Dr. Pereira and his two colleagues from Arizona State University, Dr. Shawn Jordan and Dr. Odesma Dalrymple, have had success in this mission, exposing students to engineering and other STEAM fields. The trio have been developing the curriculum for Rube Goldbergineering -- now officially named STEAM Labs(TM) -- for several years and have tested the model with gifted students in grades five through 12 during Saturday programs and summer camps. The locations of these programs range from an American Indian reservation to a high school in Trinidad and everywhere in between. But in each case, the same is true: the students enjoy and learn from the curriculum.

"They love it. They just love it," Dr. Pereira said. "They have an opportunity to be creative, to work with other students. It's very structured, but at the same time, they have a lot of flexibility."

VAMPY student Jim Miller of Louisville agreed, noting that he could see the intellectual benefits of the course after one week.

"Whether you want to be an engineer or not, it's a good test of ingenuity and creativity," he said.

That is part of the reason education associations around the nation and the world have taken interest in the STEAM Labs(TM) curriculum.

Dr. Pereira and his partners have presented at several gifted education conferences, including the National Association of Gifted Children conference, and they recently shared their curriculum and research at the American Society for Engineering Education's annual conference. At the end of July, the STEAM Labs(TM) team will present at the Brazilian Council for Gifted Education Conference.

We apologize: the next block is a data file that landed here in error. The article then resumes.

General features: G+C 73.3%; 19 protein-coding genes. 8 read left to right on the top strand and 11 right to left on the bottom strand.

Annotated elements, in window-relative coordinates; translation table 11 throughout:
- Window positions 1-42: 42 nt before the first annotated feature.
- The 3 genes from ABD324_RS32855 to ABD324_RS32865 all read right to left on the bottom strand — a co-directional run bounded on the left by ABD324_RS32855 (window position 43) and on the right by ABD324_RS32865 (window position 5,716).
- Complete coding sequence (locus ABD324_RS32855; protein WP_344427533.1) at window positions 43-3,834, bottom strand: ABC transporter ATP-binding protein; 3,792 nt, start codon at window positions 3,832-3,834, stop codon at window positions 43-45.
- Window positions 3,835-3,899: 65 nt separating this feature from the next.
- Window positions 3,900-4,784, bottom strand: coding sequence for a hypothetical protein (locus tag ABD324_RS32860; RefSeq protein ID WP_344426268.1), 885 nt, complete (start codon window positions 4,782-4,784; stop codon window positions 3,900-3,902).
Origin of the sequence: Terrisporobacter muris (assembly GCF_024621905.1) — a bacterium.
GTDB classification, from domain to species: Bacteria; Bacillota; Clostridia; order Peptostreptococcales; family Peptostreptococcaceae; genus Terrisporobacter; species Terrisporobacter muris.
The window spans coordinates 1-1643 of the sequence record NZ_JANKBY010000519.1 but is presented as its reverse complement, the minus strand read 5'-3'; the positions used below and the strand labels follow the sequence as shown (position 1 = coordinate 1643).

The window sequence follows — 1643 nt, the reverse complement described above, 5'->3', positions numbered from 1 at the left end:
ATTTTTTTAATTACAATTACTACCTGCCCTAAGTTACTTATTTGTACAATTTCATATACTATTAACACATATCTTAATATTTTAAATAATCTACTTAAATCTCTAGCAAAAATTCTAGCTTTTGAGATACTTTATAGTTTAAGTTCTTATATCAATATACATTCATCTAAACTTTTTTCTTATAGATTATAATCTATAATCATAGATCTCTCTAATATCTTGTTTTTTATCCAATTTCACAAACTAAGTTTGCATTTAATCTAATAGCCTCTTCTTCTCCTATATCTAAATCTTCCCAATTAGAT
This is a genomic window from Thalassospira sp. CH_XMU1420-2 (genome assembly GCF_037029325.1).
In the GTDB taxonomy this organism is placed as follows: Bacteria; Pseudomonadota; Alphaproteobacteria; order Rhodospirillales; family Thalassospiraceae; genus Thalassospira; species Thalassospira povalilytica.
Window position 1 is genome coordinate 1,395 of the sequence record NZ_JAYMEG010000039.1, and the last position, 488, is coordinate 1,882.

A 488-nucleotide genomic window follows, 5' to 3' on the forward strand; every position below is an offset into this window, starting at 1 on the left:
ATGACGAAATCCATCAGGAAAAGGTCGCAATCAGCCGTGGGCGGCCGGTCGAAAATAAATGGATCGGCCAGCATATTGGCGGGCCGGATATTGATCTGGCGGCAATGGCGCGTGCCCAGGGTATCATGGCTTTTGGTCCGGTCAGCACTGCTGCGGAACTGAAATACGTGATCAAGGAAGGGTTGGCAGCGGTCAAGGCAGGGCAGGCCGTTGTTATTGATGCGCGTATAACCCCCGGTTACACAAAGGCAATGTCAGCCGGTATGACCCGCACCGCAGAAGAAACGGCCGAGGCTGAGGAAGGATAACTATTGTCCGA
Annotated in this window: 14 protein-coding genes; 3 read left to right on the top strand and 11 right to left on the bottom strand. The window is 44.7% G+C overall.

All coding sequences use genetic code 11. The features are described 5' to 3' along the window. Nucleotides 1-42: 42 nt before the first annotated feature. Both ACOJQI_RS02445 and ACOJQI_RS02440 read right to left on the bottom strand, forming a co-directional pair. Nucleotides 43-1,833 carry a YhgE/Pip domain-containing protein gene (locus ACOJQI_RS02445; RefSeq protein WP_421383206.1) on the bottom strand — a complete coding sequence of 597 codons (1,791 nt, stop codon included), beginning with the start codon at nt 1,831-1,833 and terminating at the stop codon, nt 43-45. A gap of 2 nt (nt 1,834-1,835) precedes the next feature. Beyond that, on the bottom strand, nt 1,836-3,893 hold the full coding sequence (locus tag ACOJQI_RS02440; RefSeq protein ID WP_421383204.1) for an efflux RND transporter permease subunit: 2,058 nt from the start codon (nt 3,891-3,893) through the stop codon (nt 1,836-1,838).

VAMPY student Andi Dahmer of Fisherville said she is glad Dr. Pereira and his partners are spreading the word because all students can learn something from the STEAM curriculum.

"I've really enjoyed it," she said. "You don't have to know a lot of math or science coming in, but you will learn so much before you leave." VAMPY continues through July 14, 2012.

This story was posted on 2012-07-07 09:04:17
Printable: this page is now automatically formatted for printing.
Have comments or corrections for this story? Use our contact form and let us know.

To sponsor news and features on ColumbiaMagazine, please use our contact form.


Quick Links to Popular Features content is available as an RSS/XML feed for your RSS reader or other news aggregator.
Use the following link:

Contact us: Columbia Magazine and are published by D'Zine, Ltd., PO Box 906, Columbia, KY 42728.
Phone: 270-250-2730 Fax: 270-751-0401

Please use our contact page, or send questions about technical issues with this site to All logos and trademarks used on this site are property of their respective owners. All comments remain the property and responsibility of their posters, all articles and photos remain the property of their creators, and all the rest is copyright 1995-Present by Columbia! Magazine and D'Zine, Ltd. Privacy policy: use of this site requires no sharing of information. Voluntarily shared information may be published and made available to the public on this site and/or stored electronically. Anonymous submissions will be subject to additional verification. Cookies are not required to use our site. However, if you have cookies enabled in your web browser, some of our advertisers may use cookies for interest-based advertising across multiple domains. For more information about third-party advertising, visit the NAI web privacy site.